KADENA AIR BASE, Okinawa — Holy hideouts, Batman, they’ve found the Batcave!
Thanks to Google Maps, a giant Batman symbol has been discovered on the rooftop of an office building on Kadena Air Base. But so far, nobody has seen the Caped Crusader.
The iconic white bat actually marks the home of the Air Force’s 44th Fighter Squadron, which is known as the Vampire Bats, according to Kadena spokesman Ed Gulick.
Word of the famous symbol on this southernmost Japanese prefecture — which has never been confused with Gotham City — spread across the Internet on Tuesday after it was revealed by Google satellite imagery. The company’s map program provides the public previously unavailable views of ocean bottoms, suburban streets and, most recently, Antarctica.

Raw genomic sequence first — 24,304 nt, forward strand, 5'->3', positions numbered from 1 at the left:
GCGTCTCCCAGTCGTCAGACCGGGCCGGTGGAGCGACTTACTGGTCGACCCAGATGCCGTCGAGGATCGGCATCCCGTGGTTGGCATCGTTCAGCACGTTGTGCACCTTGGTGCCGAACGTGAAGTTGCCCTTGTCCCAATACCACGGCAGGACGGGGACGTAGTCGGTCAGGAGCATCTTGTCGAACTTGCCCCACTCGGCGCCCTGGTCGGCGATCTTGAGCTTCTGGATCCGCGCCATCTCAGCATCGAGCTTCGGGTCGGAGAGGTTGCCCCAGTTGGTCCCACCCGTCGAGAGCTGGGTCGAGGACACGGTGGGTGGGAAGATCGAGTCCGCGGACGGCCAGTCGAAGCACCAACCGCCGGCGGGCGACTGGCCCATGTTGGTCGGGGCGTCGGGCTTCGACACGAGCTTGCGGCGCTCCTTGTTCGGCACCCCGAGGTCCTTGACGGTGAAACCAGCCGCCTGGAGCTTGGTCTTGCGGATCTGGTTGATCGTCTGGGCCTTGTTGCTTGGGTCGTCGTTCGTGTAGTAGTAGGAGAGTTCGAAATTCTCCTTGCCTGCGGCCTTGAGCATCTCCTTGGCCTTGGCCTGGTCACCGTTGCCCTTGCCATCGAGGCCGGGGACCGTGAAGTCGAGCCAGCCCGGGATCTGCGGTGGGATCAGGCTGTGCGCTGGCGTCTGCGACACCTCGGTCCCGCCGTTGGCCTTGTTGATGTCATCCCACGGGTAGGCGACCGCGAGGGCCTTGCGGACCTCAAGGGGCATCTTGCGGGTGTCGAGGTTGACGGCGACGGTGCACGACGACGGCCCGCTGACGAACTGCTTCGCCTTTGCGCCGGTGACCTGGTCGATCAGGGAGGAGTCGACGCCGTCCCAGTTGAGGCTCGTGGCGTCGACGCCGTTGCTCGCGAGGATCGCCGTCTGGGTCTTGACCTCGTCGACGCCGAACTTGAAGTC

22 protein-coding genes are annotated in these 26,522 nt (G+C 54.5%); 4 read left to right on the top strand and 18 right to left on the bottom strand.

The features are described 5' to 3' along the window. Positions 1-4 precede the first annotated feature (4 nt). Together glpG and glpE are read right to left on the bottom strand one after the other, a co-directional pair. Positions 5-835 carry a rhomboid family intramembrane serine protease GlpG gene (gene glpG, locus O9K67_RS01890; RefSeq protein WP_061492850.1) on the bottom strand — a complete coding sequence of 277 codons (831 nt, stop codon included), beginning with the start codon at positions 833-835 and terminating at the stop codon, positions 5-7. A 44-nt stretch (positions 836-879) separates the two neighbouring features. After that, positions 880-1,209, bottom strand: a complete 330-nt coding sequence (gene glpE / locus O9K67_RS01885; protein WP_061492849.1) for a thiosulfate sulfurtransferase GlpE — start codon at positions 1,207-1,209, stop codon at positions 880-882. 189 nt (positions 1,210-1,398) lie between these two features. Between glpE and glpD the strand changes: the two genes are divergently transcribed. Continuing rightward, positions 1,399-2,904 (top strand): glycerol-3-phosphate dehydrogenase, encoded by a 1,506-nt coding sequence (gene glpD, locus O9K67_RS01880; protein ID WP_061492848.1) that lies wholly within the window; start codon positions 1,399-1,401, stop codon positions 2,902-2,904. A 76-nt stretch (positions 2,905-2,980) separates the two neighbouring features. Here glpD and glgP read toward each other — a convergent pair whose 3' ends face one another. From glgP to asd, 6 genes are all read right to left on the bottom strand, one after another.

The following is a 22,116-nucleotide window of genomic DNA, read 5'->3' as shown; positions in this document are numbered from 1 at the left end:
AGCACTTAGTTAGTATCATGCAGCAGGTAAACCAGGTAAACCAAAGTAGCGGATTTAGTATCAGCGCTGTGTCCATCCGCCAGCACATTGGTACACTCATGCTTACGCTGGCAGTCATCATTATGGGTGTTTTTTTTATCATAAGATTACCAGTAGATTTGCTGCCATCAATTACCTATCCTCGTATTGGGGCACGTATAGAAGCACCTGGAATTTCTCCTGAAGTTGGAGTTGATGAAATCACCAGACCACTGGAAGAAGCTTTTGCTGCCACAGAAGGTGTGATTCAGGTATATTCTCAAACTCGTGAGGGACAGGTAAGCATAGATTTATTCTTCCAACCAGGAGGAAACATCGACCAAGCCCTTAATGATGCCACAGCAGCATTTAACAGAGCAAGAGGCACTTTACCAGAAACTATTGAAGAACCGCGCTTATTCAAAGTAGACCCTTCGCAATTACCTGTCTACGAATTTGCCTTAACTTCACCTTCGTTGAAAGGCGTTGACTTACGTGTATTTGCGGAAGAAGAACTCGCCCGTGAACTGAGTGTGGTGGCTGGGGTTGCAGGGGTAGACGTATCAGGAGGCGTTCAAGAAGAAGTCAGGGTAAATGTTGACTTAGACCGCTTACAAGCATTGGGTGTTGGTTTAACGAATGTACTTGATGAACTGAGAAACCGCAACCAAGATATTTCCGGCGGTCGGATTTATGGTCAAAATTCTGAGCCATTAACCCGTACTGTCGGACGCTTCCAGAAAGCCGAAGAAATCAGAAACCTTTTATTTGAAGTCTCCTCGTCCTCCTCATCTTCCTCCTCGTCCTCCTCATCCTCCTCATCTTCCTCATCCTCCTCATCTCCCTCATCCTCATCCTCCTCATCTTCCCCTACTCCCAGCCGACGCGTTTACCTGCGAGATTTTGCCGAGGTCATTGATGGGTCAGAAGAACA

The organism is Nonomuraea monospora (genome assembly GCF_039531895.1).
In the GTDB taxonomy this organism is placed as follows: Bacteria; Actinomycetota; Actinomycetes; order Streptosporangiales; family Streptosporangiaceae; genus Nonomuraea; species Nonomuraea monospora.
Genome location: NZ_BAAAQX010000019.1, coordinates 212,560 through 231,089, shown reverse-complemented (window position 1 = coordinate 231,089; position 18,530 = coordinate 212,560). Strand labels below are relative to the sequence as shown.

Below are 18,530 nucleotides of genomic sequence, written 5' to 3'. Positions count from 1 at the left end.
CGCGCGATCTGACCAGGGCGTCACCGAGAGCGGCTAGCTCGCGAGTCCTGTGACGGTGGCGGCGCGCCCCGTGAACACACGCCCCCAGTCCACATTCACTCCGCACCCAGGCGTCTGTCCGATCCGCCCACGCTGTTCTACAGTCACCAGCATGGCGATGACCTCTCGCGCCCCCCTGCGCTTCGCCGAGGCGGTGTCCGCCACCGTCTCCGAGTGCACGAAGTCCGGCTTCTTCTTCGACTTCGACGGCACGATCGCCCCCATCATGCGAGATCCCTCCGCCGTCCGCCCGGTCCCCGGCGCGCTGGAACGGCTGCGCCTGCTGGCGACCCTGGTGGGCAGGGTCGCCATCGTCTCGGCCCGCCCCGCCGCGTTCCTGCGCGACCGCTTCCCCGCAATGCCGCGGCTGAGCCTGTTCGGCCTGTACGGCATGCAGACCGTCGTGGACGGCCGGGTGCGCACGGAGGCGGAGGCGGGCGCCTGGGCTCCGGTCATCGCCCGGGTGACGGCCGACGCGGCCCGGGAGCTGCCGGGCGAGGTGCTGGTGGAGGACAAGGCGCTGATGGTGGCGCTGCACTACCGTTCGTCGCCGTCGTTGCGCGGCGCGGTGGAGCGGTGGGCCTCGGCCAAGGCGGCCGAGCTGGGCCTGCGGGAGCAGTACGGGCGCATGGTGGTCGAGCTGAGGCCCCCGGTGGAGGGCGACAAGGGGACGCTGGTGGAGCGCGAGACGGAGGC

Add satellite views of restricted U.S. military bases to that list.
No one knows for sure when the bat symbol appeared, but it is believed that it was painted on the roof sometime in the 1980s.
“We know it’s been there for years … and is somewhat common for esprit de corps around the Air Force as it gives members of the squadron pride in their unit,” Gulick said.
A similar painting of a fighting cock can be seen on the roof of a Kadena building used by the 67th Fighter Squadron.
The symbols are hardly a military secret, but Google’s map collection and intimate views of such areas has ruffled the Pentagon’s feathers in the past. In 2008, the Department of Defense banned Google from creating street-view maps of military facilities in the United States after panoramic views of a base in Texas showed up online.
Still, satellite views of some Air Force, Marine Corps and Army facilities on Okinawa are still available to anyone with a laptop and an Internet connection.
Gulick referred questions about security to Pacific Air Forces in Hawaii, which could not immediately be reached for comment Wednesday.